Op Ed . . . Doing for Others

By Lindy Earl

Ah, it’s that time of year, it’s always that time of year, when we look to how we can think of others more, and ourselves less.  Life is simply better when you put others first.  So, here are some tried and true ideas that you can put into practice, at home and work, immediately.

First, listen to them.  Really listen to them!  Ask them about their day or their hobby.  Sit down and talk to them. Give them 100% of your attention.  Do not be cooking or cleaning or sorting mail.  Give all your attention to one person at a time. Don’t listen to respond, but just listen to hear them.  So many benefits can come from this first step – better communication, really opening up to one another which can lead to increased intimacy, better friendships. All good.

Second, empathize when you can, sympathize if you can’t empathize. This is a secondary step to the first one, of really listening. As you’re truly listening to others, see if you can relate to them on a personal level.  Now, you cannot make the conversation about yourself.  If, for example, they want to talk about their last job, you can show your understanding because you have been in the same position, but that’s all you have to say – you’ve been there.  But encourage them to go on.  Do NOT make it all about your experience.  Offer empathy and sympathy appropriately.  Or, if the story is amusing, laugh along!  Let them know that they are funny and a good story teller.  Truly emote your feelings.

Third, let others go first.  Encourage others to go first, whether physically or in a conversation.  Does it really matter if a car is ten feet ahead of you or you have to take the next elevator? It says a lot about you when you act like a lady or gentleman.  And your mama will be proud of you, wherever she is.

Next, try to perform some random acts of kindness.  Whether a spouse, roommate, colleague, client, or stranger, perform some random act of kindness at least once a day – from opening a door for someone to paying for their lunch.  Be creative.  Use your talents for this one. If you can bake, then bring homemade goodies to your next meeting, just to be kind. If you have fantastic handy man skills, then offer them to people who may need them, but not able to afford them. You don’t have to offer every weekend, but one or two days a year would be fabulous. You would truly be a good Samaritan.

Fourth, and one that costs you very little, pay a sincere compliment.  Make it personal and thoughtful.  Noticing physical attributes works, such as, “you have a lovely smile,” or, “you dress well. I like your style.” Compliments on good insights, or being brilliant, are always appreciated.  Complimenting their emotional attention works as well: “you are always so thoughtful and compassionate.”

Notice small details.  If others are always early, let them know you notice.  Whatever is often overlooked, but you know takes effort, make it a point to let them know you notice.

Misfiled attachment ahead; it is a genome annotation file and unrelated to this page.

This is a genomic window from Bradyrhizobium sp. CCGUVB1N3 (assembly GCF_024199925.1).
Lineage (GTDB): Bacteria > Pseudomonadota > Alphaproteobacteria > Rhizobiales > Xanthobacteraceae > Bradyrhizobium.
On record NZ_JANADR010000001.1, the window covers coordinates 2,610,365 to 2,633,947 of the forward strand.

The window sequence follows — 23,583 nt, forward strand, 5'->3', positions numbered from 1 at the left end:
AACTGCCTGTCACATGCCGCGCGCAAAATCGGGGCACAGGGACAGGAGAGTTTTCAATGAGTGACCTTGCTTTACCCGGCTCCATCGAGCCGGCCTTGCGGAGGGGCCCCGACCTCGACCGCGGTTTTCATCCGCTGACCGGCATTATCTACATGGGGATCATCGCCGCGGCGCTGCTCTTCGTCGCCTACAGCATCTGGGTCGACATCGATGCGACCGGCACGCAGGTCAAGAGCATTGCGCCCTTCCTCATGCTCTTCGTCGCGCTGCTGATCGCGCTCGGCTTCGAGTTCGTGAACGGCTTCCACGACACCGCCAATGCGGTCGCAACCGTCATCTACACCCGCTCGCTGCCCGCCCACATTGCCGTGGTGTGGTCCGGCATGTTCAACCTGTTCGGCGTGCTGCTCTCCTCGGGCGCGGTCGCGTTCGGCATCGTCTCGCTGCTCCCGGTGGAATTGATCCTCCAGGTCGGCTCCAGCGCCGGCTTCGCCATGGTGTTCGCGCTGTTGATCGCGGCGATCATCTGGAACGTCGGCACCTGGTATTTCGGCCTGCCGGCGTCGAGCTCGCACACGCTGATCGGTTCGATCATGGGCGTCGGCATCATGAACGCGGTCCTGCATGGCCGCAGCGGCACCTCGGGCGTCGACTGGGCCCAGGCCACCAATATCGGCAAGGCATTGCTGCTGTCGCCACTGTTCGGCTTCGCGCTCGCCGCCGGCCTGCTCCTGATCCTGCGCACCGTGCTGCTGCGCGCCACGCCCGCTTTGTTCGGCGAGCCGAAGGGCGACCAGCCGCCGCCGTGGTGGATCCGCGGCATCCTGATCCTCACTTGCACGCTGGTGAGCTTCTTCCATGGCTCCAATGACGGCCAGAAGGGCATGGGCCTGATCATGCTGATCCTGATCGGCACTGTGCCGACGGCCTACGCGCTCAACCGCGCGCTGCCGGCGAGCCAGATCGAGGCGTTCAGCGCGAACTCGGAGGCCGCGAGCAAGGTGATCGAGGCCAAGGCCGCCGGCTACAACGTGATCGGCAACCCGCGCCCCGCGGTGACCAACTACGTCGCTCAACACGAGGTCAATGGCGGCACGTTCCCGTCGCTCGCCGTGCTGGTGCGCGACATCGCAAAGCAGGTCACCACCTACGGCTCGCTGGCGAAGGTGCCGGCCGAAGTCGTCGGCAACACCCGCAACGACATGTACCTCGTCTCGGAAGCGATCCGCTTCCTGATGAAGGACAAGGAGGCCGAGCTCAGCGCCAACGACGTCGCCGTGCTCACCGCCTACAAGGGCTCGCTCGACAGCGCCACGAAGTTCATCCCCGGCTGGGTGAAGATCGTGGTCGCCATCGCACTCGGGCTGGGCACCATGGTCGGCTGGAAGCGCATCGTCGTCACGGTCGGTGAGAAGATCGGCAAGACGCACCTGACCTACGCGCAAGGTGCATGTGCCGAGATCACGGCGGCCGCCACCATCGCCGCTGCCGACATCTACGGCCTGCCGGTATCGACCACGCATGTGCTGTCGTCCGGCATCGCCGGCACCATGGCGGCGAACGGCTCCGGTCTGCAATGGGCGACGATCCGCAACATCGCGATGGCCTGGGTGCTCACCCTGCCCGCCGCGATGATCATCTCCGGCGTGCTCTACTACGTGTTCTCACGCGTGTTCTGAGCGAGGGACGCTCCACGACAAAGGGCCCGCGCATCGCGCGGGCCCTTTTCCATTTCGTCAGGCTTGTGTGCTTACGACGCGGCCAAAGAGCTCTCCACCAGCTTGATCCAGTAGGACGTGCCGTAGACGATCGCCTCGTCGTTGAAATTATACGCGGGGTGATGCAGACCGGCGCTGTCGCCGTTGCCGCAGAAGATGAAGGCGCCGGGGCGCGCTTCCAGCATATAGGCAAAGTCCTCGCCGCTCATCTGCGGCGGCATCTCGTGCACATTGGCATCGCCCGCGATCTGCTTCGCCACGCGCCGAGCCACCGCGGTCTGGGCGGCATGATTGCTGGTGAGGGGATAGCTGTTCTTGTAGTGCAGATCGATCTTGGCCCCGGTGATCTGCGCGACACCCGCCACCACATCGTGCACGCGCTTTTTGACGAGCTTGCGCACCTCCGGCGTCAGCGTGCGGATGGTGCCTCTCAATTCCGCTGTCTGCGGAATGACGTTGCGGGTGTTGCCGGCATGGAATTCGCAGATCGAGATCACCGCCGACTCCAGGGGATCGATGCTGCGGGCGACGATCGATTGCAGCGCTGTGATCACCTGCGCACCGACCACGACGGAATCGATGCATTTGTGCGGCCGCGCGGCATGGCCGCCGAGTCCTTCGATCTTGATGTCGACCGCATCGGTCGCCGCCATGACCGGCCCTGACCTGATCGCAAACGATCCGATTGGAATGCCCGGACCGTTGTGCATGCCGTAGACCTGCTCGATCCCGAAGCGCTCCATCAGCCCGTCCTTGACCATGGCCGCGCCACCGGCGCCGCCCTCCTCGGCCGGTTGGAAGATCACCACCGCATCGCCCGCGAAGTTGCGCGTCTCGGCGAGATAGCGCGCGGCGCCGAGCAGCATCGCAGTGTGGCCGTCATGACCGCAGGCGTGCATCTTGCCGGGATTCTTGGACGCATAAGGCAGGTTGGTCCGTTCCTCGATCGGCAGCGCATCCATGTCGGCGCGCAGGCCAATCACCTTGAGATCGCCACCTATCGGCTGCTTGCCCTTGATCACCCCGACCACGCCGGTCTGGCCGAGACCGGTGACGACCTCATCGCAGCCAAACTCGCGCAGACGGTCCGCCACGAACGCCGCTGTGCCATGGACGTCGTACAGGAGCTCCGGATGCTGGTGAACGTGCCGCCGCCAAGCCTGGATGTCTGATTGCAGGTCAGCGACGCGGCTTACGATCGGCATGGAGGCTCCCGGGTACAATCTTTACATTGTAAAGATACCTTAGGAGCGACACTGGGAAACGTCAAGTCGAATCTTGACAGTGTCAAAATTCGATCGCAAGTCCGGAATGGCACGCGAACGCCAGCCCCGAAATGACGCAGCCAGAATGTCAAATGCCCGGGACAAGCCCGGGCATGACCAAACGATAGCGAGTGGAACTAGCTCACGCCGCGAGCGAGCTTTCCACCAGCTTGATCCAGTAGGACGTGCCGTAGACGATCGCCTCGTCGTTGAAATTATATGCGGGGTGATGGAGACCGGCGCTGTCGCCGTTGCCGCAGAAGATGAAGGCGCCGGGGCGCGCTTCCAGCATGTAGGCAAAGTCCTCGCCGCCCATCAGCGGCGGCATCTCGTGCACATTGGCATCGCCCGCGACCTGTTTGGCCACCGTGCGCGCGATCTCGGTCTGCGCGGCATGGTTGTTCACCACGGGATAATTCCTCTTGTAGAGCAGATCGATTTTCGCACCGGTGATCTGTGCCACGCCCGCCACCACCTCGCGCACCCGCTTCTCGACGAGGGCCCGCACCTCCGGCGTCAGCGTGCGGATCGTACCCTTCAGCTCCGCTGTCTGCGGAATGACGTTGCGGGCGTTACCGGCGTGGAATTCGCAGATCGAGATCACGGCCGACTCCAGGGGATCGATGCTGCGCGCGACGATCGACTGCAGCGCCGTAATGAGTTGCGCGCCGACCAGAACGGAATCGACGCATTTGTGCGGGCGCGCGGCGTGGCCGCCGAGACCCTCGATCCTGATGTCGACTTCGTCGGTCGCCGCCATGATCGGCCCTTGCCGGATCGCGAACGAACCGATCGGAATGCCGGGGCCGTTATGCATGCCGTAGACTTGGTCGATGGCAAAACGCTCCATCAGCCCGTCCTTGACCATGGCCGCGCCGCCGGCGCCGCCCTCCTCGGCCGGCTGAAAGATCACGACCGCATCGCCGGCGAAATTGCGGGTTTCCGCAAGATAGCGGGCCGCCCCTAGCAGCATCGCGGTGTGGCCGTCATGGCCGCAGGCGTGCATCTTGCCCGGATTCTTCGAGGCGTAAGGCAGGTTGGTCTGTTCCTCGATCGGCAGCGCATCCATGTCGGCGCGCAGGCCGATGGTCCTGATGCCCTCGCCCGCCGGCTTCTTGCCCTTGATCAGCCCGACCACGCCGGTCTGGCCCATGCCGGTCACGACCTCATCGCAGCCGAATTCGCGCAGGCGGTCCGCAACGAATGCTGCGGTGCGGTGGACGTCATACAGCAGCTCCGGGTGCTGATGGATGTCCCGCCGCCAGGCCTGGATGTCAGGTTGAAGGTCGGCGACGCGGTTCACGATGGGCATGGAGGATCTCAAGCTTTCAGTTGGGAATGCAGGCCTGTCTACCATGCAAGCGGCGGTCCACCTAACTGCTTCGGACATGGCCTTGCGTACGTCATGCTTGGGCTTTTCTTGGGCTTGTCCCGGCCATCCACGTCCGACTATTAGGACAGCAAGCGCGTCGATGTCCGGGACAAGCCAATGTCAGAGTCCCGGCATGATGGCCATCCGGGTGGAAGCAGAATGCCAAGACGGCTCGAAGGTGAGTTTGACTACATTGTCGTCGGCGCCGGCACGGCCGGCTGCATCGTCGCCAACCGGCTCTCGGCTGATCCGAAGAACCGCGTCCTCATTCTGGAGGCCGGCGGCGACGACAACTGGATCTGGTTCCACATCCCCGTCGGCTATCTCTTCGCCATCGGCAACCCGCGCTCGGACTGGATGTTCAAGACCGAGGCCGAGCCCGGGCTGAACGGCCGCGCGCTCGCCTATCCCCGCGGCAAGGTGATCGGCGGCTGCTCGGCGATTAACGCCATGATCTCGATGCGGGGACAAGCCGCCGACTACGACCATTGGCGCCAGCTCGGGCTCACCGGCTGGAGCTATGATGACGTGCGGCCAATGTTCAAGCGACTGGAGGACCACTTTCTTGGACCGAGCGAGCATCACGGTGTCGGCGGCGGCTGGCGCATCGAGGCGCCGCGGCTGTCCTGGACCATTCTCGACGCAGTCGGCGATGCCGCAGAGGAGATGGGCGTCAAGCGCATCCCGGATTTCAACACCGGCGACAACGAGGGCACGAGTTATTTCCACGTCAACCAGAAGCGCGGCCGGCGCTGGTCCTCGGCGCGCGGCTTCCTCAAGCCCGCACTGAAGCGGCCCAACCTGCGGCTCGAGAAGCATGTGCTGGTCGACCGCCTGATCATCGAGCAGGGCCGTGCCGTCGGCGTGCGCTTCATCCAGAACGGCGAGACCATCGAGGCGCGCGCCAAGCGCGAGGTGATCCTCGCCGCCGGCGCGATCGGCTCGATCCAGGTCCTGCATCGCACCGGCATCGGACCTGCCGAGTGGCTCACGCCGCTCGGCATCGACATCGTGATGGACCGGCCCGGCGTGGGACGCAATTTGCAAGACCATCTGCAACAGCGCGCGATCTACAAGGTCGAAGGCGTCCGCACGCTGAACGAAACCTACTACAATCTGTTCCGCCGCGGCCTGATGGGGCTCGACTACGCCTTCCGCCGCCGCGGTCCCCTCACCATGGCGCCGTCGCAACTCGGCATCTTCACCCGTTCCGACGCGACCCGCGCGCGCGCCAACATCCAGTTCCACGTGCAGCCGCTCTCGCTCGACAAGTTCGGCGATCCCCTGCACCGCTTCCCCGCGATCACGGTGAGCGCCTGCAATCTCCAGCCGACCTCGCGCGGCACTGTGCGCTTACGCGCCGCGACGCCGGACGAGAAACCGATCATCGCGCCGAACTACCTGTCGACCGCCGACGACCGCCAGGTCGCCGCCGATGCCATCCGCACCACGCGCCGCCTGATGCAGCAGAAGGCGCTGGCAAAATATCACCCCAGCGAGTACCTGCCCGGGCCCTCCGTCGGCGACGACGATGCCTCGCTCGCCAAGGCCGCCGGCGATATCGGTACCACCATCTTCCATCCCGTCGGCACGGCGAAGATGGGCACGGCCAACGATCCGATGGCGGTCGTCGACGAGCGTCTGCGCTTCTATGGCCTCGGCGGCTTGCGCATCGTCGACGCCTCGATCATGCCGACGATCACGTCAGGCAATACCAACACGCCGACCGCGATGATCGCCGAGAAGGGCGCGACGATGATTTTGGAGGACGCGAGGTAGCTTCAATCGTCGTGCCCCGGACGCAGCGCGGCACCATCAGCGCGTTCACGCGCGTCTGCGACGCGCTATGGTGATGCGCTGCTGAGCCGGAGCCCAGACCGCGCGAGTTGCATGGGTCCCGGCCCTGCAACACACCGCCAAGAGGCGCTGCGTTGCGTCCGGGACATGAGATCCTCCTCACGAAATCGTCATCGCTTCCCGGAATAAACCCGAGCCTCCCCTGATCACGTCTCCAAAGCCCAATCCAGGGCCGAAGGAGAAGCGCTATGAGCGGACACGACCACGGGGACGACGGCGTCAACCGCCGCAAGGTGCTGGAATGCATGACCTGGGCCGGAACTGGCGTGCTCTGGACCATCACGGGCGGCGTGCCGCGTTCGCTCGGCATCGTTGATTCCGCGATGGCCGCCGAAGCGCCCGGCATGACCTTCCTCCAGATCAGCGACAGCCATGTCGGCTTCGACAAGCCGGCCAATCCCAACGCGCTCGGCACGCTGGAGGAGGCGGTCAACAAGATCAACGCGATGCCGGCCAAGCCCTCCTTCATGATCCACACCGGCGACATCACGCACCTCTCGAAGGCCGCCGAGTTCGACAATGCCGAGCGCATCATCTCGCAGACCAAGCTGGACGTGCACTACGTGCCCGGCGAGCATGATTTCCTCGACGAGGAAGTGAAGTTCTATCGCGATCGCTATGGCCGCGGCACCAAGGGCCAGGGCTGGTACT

Sixth, be spontaneous.  Even if it means going out of your way, if something makes someone else’s life easier, go along with it. Be flexible and low maintenance.  Not only will you be doing for others, you could gain a wonderful reputation.

Another idea: offer before someone asks for help.  Of course you should help upon request, but go a step further and see the need, then offer to fill it, so the other person doesn’t have to ask.  Don’t allow them say no, either.  Yes, it can be tricky, because you do not want to overstep. At home it may be as simple as slipping into a bedroom and making a bed. If it goes unnoticed, that’s okay. You’ll know you did the right thing. At work, start a project, just to get the ball rolling. Or take on the projects that nobody ever wants.  Again, a great reputation will come with your actions.

Next, write it down – whether it’s a letter, an email, a sticky note, or a package, put down on paper something nice you want to say to someone.  Leaving a note for your child that simply says, “You rock” will mean more than you realize – until you hear it about it ten years from now. Then you’ll know how much it meant.  A note sent, even inner-office mail, means you took the time to think about someone.

Last, and please use this idea judiciously, buy a small, thoughtful gift for someone. Maybe you can leave a carnation on a windshield, get an extra treat from the machine, pick up something silly at the Dollar Store, just for the fun of sharing and making others smile.  It’s not a huge deal, and you may choose to remain anonymous. How fun!

Enjoy life in small ways, and as you for others you’ll find yourself feeling really great about your own life.

            Lindy is a Speaker, Columnist, Author, and Consultant.

*Contact her at LMEarl@EarlMarketing.com to have her Speak or Consultant at your organization.

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http://www.lindyspeaks.com/Products.html for $8.00 (half off Amazon’s price).